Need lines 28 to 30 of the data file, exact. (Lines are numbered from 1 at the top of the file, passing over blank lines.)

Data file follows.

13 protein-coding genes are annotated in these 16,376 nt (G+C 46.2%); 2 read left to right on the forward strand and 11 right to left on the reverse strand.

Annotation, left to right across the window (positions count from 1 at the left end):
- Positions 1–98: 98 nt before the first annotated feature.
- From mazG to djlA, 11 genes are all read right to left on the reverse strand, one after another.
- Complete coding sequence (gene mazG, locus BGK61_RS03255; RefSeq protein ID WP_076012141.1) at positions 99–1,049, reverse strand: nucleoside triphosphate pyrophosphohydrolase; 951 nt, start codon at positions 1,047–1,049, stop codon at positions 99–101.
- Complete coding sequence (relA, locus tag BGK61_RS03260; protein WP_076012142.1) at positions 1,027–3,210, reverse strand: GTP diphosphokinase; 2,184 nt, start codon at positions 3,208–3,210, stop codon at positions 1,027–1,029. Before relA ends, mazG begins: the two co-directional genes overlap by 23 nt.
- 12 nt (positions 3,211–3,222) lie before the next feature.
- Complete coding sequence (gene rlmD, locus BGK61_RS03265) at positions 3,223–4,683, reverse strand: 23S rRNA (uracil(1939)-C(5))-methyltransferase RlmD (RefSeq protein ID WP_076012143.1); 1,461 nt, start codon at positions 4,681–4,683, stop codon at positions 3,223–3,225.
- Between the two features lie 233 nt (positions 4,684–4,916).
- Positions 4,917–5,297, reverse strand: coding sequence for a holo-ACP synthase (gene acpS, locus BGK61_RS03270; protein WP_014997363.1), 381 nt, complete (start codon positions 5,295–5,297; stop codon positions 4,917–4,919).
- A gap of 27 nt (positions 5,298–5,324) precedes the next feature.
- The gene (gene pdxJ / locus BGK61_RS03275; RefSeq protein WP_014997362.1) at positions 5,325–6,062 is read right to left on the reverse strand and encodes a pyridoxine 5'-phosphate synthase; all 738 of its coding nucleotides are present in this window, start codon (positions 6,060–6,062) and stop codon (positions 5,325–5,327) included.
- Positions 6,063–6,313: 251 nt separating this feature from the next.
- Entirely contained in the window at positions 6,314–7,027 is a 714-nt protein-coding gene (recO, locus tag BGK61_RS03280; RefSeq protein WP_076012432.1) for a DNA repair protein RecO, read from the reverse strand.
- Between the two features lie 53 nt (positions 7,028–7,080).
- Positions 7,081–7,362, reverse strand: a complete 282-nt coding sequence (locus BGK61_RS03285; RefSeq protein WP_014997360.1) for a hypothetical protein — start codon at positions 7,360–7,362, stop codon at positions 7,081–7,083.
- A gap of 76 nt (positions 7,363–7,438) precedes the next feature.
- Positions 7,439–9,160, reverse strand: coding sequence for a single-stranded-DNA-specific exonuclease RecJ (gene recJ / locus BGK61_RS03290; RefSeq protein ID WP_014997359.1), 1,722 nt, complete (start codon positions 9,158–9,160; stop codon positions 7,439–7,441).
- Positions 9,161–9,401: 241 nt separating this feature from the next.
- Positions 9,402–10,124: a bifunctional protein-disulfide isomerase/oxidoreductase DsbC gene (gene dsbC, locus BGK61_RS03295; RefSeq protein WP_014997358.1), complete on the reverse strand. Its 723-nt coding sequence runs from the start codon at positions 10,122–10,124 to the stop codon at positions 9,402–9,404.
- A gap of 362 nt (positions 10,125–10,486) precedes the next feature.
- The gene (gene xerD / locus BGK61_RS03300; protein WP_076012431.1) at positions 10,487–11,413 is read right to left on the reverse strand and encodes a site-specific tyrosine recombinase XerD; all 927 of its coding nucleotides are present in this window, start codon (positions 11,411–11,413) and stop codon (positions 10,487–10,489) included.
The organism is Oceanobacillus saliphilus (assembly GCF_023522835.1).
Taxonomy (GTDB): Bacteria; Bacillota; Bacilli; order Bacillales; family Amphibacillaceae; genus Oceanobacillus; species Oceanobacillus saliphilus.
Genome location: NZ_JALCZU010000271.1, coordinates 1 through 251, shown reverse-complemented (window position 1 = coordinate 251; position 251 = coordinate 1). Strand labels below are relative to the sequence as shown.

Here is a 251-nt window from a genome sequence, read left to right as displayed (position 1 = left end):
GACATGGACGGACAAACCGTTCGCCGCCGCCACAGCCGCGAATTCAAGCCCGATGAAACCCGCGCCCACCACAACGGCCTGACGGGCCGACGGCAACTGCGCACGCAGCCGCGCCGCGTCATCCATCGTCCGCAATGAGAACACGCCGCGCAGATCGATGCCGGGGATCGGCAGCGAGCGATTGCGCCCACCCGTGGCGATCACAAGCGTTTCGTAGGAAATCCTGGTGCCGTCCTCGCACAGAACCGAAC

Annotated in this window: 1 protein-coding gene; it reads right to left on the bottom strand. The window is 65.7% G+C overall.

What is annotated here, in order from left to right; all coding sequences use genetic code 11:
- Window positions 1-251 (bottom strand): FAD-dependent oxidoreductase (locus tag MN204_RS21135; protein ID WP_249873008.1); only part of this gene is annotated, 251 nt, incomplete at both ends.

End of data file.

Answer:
Annotated in this window: 1 protein-coding gene; it reads right to left on the bottom strand. The window is 65.7% G+C overall.

What is annotated here, in order from left to right; all coding sequences use genetic code 11:
- Window positions 1-251 (bottom strand): FAD-dependent oxidoreductase (locus tag MN204_RS21135; protein ID WP_249873008.1); only part of this gene is annotated, 251 nt, incomplete at both ends.